between the board and the CIO.
• At this point, you may be wondering if this set of circumstances hasn’t created some sort
of a widespread misconstruction about .
• Have we achieved a level of hysterics that is causing boards to manage risk by headlines?
• That is a completely legitimate question, and one I won’t directly attempt to answer here
• Instead, let’s seek to understand the role cybersecurity incidents play in the larger context
of our organizations.
• The Ponemon Institute, for it’s 2014 report on the cost of data breaches, surveyed 314
organizations world-wide that had experienced a data breach of some kind.
• (The fact alone that they surveyed 314 companies that had a data breach in 2013 is
interesting – do you feel relieved or alarmed?)
• Surveyed organizations reported breach costs that ranged from $135K to $23M.
• The data also showed, not surprisingly, that the number of records exposed correlates to
the cost of the breach.
• However, per capita costs – meaning the cost per breached record – were also widely
variable, ranging from a few dollars to as much as $459 per record.
• Also not a surprise, especially in light of the regulatory environment we spoke of earlier, is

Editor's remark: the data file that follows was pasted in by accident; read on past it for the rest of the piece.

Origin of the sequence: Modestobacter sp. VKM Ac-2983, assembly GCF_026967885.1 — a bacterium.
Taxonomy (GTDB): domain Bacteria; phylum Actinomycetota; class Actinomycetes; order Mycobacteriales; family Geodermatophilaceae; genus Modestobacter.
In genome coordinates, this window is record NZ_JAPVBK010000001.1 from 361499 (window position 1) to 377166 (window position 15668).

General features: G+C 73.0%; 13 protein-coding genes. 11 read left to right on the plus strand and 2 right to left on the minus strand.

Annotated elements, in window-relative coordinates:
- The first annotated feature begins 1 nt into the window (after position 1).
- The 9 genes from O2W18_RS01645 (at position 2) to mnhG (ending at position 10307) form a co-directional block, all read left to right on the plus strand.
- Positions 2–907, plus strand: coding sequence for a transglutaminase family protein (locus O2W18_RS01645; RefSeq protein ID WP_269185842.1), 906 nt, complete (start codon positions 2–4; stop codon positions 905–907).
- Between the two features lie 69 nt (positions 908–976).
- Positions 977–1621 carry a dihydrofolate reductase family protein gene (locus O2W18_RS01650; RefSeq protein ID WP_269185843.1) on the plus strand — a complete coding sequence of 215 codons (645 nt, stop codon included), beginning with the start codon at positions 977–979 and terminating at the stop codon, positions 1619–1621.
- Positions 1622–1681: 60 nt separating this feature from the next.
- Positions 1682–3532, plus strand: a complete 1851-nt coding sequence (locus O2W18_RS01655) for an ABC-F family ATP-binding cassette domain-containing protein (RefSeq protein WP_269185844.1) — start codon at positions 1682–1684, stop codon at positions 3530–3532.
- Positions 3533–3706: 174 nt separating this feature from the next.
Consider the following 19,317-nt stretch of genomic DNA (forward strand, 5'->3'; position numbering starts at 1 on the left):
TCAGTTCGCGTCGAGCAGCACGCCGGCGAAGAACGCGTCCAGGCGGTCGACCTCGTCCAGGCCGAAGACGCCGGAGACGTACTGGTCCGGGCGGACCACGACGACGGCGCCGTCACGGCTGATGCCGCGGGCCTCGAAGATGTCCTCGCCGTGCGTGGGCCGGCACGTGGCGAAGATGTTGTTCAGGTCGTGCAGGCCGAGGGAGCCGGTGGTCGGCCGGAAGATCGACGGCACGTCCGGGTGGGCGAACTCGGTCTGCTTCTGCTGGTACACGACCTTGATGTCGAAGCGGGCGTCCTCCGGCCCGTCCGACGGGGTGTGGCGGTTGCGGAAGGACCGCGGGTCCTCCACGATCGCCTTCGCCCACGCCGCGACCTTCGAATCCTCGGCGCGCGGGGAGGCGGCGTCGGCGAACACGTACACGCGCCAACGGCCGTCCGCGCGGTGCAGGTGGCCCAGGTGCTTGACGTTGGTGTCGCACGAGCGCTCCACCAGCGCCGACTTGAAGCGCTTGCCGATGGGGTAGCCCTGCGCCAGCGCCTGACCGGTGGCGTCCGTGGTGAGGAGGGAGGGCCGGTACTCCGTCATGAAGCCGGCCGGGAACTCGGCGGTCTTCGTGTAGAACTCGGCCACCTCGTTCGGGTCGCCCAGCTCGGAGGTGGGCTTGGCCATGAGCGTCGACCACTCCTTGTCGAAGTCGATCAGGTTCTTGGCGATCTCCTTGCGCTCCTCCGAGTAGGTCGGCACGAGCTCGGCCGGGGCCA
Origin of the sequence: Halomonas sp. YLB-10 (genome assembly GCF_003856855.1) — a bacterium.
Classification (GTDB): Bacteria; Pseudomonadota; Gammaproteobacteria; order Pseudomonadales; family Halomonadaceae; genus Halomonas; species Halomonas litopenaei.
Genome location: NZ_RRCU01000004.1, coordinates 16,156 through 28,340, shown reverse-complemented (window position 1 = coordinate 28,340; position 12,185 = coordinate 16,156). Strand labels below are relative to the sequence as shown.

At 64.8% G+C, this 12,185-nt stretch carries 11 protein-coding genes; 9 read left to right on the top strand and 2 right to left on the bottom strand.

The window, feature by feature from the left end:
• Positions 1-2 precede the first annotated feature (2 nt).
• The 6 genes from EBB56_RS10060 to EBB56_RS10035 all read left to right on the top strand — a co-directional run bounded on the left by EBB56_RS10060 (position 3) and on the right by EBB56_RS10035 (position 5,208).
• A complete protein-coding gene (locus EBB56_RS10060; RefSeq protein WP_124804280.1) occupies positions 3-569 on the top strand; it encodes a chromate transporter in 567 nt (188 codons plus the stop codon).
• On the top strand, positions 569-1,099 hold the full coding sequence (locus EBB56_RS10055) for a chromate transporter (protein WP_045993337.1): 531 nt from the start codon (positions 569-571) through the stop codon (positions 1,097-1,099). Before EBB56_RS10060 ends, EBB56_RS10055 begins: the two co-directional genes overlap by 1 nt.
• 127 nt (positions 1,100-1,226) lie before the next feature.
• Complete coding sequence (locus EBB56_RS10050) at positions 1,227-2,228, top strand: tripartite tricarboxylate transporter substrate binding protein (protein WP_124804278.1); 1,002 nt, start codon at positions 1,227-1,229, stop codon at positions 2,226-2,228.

the fact that the US per capita cost is the highest, with an average of $201 per record.
• From a purely financial perspective, a single data breach event may or may not be
significant within an organization. And since we understand that the cost of a breach scales
with the size of a breach – which logically would also scale with the size of a business – we
can assume that it would take more than a single data breach to bankrupt most companies.
• In January 2007, TJX – the company behind TJ Maxx, Marshalls, and several other retail
chains – went public with the news that it had been the victim of hackers who had stolen
over 45M credit card numbers and another 450K social security numbers.
• At the time, this was the largest data breach in US history. That record has been broken
several times since then.
• The company paid fines to banks, provided customers with credit monitoring, spent
money to improve its technology security, and in September of that year settled a class-action
lawsuit for a reported $10M.
• However, as we look at the companies stock performance over the last decade, it’s clear
that not only was the breach not devastating to the company’s quarterly performance while
it was happening, it has not had a lasting impact on TJX or its brands.
• Why in the midst of these awesome graphs and stats would I show you pictures of jets?
• “Because jets are cooler than bar charts?”
• If I told you that the top picture is the F-35 Lightning joint strike fighter developed by
Lockheed Martin and flown for the first time in 2006?
• …and that the bottom picture is the Chinese J-18 stealth fighter, believed to have first
flown in early 2013?
• Now if I told you that both planes have vertical take-off & landing (VTOL) capabilities